To ensure consistency, and on the premise that a writing course must be a course in writing, all sections of WRI 1000 and 1100 will adhere to the following standards:
Students write 16-20 polished pages of final-draft prose in 3-5 assignments
This does not include informal writing, in-class writing, reading responses, drafts, etc., but instead is finished, polished prose, such as a literature review, annotated bibliography, critique, review, research paper, rhetorical analysis, methods discussion, project proposal, proposition, proof, lab report, specifications, or hypothesis.
Students write early in the term and regularly throughout the quarter: at least one writing assignment of some type due each week
These weekly assignments do not need to be long, nor do they all need to receive feedback, nor do they all need to be polished prose for the page count. Research shows the value of low-stakes, informal writing as vital to students learning critical thinking while improving their writing.
No fewer than three assignments undergo substantial revision
Substantial revision means that at least half the writing is new material or thoroughly reworked. This is an opportunity for the student to fundamentally rethink her writing.
Students receive formative feedback on their writing at least three times
Formative feedback is commentary aimed at revision, commentary that addresses the question, “What is the next step for this writer?” This is different from line editing a student’s writing, and it is different, too, from only marking places that are good or poorly written. Formative feedback aims to help the student substantially revise the current assignment or (if the assignment is finished) think toward the next.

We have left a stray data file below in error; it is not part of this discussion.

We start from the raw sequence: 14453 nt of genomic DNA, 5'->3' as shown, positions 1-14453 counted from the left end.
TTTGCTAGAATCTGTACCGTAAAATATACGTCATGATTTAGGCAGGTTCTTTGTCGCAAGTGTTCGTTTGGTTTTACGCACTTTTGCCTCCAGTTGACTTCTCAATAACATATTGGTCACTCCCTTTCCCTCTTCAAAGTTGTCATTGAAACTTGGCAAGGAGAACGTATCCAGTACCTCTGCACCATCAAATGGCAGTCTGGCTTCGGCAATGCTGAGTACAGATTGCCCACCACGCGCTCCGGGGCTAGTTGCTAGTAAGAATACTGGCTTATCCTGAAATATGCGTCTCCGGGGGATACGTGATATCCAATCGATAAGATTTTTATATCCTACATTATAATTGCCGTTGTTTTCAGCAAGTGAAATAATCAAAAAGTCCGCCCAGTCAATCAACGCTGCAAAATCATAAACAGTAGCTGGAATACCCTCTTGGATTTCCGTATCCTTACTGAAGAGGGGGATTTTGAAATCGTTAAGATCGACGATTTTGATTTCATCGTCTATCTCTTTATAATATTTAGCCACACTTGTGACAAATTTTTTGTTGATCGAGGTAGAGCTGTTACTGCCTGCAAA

At least half the classroom time is devoted to working with reading, writing, and researching
This can include learning to use databases, learning to write an annotated bibliography, learning to read academic texts, learning citation, doing peer review, workshopping student writing in-class, learning to evaluate sources, analyzing a piece of disciplinary writing for its structure and methods of argument, etc. The purpose of this standard is to ensure the class centers on writing.
No more than 75 pages a week of required/assigned reading
The spirit of this standard is to provide space for writing instruction by ensuring that content doesn’t overtake the course, while recognizing that 75 pages looks quite different in different fields. When reading in a writing class, more is not always better.